Bud Light "Dude Football"
Guys call each other a lot of names. Bro, Guy, Man, Buddy, Friendo, Gary?the list goes on and on. Of all, Dude seems to be the most commonly used in North America. With its recent Bud Light spots, DDB, Chicago has followed one man through various days of Dude. The accompanying music by Elias Arts is not the usual beer ad fare but rather an emotionally tinged, classic piano number that's more tux with tails than touchdowns but somehow adds a needed touch of thoughtful whimsy to the Beer Dude's dude marathon.
While the stereotypical car ad is usually high on adrenaline and excitement (well, aside from minivans), more recently the pendulum has swung the other way with many manufacturers going for a more happy-go-lucky feel. This is one of those. Here, Hum Music provides a heartwarming, acoustic happy jam that forces the head to involuntarily nod from side to side like some entranced patchouli-soaked hippie. Aside from that unpleasantness, and the questionable physics in hanging an antique frame in thin air, the tunes ensure the product seems like a nice, relaxing ride.
EDF "Not Easy Being Green"
OK, OK, yes we know this is another one of those corporate spots vowing to save the world one bit at a time but hey, they used recycled film clips! That's thinking about the planet right there. Baby steps, people. The audio accompaniment is a nice, looping, flute-enhanced tune with the voices of (of course) children singing "It's not easy being green." The real treat here is, as with the recycled film clips, the audio of said clips is deftly cut together to form much of the spot's message, from President Bill Clinton to JFK to various children's programs, it all comes together for EDF Energy's concern for the future.
Goldfish "Went for a Stroll"
Far from the usual financial, credit card-type spot, here Grey, London eschewed another celebrity endorsed, we-protect-your-identity type spot and commissioned an original story from adventurer Sir Ranulph Fiennes on the subject of "Me and my Goldfish," where "goldfish" could represent anything at all. Fiennes, the first man to reach both the North and South poles by land and a distant cousin to the actors Ralph and Joseph, narrates the story but it's the animation by Foreign Office that really catches the eye. The "digital antique" look blends perfectly with this cold, Arctic tale and the animation evokes the stark landscape and freezing temperatures enough to make us shiver.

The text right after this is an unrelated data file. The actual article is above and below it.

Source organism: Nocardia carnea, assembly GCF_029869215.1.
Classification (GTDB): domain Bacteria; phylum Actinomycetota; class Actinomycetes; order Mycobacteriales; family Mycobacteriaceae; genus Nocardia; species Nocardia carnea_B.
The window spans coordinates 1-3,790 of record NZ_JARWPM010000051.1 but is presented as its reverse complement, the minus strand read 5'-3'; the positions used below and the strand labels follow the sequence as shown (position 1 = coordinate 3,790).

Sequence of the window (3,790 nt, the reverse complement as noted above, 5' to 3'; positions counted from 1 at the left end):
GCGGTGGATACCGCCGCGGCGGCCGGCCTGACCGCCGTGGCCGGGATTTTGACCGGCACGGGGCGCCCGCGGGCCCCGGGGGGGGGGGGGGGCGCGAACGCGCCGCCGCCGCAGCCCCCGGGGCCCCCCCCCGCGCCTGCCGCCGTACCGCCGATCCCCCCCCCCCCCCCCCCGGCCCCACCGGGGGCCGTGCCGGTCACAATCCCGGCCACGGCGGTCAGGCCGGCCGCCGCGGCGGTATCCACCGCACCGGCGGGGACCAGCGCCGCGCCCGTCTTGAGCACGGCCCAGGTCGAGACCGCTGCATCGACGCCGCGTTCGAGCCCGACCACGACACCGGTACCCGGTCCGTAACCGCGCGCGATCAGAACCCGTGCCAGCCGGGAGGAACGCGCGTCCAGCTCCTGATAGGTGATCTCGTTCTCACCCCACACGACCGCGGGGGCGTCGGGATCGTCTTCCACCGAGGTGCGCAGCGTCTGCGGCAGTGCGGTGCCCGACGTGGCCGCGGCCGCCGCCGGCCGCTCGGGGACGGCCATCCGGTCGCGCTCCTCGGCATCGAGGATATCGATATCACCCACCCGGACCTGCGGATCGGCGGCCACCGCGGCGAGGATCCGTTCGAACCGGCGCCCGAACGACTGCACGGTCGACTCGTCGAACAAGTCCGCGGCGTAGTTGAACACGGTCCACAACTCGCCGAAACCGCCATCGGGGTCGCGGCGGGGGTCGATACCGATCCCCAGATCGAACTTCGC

When Onedotzero was tasked with a creative re-branding solution for Welsh TV channel S4C, the shop called on directing collective Minivegas to help create the channel's on-air promos. The crew produced a selection of quirky bits with specially constructed VFX gems, with various aspects of each changing and reacting to the voiceover's tone and volume. The logic being, viewers will see the promos so many times that each one should change and adapt to keep things interesting. Here, the men behind the magic explain just what went into their creations. A welcome lesson, to be sure, since we usually associate such fantastical feats with top hats, bunny rabbits and perhaps the odd ritual sacrifice of a live goat.
Ever see the original Rollerball? This spot brings to mind that Norman Jewison-directed, Jimmy Caan gem, but instead of corporations taking over governments and homicidal roller derby taking the place of war (in the year 2018, no less), we have a Mini Clubman taking the place of pinball paddles. The folks at Butler, Shine, Stern & Partners built this massive set on an old hockey rink in the Czech Republic. ACD Steve Mapp said getting the Clubman's back doors to act as flippers was a challenge. "Fortunately, our pals at MINI were really good sports about us 'modifying' one of their few pre-production cars. Let's just say there was a lot of cutting and welding involved."